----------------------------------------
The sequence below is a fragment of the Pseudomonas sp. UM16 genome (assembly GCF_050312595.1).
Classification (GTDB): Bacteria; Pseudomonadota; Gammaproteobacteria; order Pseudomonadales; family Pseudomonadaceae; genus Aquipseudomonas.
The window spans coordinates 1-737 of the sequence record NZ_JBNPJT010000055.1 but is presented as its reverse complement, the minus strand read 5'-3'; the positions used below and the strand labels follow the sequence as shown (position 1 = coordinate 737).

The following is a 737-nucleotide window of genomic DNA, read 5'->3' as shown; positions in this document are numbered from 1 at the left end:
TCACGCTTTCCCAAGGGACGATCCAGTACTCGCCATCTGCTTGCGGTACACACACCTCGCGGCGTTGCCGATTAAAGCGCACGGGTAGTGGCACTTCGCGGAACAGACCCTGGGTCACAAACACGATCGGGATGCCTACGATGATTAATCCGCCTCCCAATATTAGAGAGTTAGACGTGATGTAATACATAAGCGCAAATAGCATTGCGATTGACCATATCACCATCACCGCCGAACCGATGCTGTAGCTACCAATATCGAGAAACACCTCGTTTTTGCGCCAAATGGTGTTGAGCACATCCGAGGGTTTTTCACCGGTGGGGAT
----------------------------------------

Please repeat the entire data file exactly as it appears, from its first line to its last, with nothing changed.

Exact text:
The sequence below is a fragment of the Pseudomonas sp. UM16 genome (assembly GCF_050312595.1).
Classification (GTDB): Bacteria; Pseudomonadota; Gammaproteobacteria; order Pseudomonadales; family Pseudomonadaceae; genus Aquipseudomonas.
The window spans coordinates 1-737 of the sequence record NZ_JBNPJT010000055.1 but is presented as its reverse complement, the minus strand read 5'-3'; the positions used below and the strand labels follow the sequence as shown (position 1 = coordinate 737).

The following is a 737-nucleotide window of genomic DNA, read 5'->3' as shown; positions in this document are numbered from 1 at the left end:
TCACGCTTTCCCAAGGGACGATCCAGTACTCGCCATCTGCTTGCGGTACACACACCTCGCGGCGTTGCCGATTAAAGCGCACGGGTAGTGGCACTTCGCGGAACAGACCCTGGGTCACAAACACGATCGGGATGCCTACGATGATTAATCCGCCTCCCAATATTAGAGAGTTAGACGTGATGTAATACATAAGCGCAAATAGCATTGCGATTGACCATATCACCATCACCGCCGAACCGATGCTGTAGCTACCAATATCGAGAAACACCTCGTTTTTGCGCCAAATGGTGTTGAGCACATCCGAGGGTTTTTCACCGGTGGGGAT